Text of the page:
Ask the Feynman Question
Super brain Richard Feynman framed the enduring understanding of scientific knowledge as a response to the following question
If, in some cataclysm, all scientific knowledge were to be destroyed, and only one sentence passed on to the next generation of creatures, what statement would contain the most information in the fewest words?
I believe it is the atomic hypothesis (or atomic fact, or whatever you wish to call it) that all things are made of atoms — little particles that move around in perpetual motion, attracting each other when they are a little distance apart, but repelling upon being squeezed into one another. In that one sentence you will see an enormous amount of information about the world, if just a little imagination and thinking are applied.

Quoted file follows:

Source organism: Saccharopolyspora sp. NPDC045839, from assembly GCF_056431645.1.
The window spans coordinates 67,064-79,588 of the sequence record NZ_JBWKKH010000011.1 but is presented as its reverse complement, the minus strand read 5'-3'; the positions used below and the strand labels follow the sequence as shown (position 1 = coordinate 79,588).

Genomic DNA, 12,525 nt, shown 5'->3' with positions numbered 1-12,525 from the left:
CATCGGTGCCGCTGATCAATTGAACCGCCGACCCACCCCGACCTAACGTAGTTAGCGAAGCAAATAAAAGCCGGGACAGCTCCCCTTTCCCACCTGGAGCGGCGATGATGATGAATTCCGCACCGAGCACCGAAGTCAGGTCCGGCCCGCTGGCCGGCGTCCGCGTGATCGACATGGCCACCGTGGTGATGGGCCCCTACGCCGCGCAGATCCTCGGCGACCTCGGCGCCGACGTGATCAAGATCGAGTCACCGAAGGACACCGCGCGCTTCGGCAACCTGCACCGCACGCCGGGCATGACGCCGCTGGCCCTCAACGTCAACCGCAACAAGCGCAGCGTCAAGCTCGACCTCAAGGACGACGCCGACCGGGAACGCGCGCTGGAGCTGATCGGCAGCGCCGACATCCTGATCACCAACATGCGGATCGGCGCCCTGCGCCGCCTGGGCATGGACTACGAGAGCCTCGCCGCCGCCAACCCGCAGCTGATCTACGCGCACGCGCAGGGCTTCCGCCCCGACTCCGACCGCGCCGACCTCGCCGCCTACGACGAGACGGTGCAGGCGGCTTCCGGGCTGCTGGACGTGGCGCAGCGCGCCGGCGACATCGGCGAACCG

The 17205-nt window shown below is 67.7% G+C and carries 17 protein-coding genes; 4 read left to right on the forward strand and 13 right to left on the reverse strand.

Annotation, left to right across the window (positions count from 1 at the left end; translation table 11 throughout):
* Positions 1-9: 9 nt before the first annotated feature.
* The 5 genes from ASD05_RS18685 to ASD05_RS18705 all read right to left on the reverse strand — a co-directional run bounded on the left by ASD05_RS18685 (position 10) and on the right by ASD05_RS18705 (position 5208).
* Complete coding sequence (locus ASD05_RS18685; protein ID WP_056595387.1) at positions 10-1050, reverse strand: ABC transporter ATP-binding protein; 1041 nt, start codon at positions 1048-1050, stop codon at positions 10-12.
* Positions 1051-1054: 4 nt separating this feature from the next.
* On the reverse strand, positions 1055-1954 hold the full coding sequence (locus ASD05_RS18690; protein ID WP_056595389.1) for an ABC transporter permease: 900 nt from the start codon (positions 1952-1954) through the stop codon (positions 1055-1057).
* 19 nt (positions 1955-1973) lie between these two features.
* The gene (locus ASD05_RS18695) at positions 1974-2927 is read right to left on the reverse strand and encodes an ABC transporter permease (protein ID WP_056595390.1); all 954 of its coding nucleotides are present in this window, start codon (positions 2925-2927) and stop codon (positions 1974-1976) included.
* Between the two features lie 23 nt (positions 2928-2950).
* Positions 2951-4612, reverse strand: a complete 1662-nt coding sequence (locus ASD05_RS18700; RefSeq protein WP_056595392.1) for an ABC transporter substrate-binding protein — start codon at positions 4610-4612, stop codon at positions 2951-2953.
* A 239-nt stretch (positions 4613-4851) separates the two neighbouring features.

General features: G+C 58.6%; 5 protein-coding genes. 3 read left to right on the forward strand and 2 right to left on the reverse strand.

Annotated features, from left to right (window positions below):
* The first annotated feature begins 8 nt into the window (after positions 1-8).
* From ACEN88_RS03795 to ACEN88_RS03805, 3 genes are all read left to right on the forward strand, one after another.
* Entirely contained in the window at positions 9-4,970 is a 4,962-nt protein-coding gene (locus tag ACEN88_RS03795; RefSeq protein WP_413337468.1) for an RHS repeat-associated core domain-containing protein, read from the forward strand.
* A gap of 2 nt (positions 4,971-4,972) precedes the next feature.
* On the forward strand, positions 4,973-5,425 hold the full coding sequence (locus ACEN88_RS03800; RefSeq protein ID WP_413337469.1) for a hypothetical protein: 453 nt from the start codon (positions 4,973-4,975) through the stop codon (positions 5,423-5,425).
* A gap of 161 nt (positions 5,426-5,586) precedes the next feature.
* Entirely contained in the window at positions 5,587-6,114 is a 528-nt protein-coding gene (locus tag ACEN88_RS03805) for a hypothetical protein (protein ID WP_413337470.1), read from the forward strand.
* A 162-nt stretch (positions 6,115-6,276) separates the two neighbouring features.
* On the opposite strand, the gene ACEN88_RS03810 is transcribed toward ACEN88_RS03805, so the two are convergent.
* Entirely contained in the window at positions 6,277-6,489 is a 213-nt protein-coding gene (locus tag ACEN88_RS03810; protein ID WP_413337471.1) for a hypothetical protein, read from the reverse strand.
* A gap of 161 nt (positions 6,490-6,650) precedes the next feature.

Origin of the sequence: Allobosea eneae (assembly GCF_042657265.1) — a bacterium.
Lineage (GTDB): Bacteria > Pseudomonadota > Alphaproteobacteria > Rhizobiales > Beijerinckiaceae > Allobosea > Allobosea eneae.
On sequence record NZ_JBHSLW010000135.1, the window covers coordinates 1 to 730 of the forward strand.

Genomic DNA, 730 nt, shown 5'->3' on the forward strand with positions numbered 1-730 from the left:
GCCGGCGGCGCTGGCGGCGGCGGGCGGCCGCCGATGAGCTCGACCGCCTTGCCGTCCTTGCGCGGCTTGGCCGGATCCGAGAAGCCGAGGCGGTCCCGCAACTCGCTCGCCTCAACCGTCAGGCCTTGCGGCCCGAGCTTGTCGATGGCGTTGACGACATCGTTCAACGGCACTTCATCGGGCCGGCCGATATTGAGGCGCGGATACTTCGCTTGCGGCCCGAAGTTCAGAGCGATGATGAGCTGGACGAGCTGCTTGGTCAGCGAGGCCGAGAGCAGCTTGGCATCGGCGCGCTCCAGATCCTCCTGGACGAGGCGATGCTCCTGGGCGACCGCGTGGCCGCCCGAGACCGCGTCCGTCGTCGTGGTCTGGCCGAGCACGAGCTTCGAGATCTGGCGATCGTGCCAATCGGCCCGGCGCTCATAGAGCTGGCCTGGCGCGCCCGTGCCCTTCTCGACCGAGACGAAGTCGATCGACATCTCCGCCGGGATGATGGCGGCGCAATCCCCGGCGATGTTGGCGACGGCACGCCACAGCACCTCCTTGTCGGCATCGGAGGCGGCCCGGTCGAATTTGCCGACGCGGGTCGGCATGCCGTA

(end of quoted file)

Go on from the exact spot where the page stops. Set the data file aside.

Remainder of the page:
Teachers at all levels should be required to answer this question. The next time you meet a teacher ask them the Feynman question. It doesn’t matter if they teach kindergarten or graduate school, their answer will take you places.
If you are a teacher, ask yourself the Feynman question; better yet, ask your students.
The Feynman Question Template:
“If, in some cataclysm, all knowledge of ____________________were to be destroyed, and only one sentence passed on to the next generation of creatures, what statement would contain the most information in the fewest words?”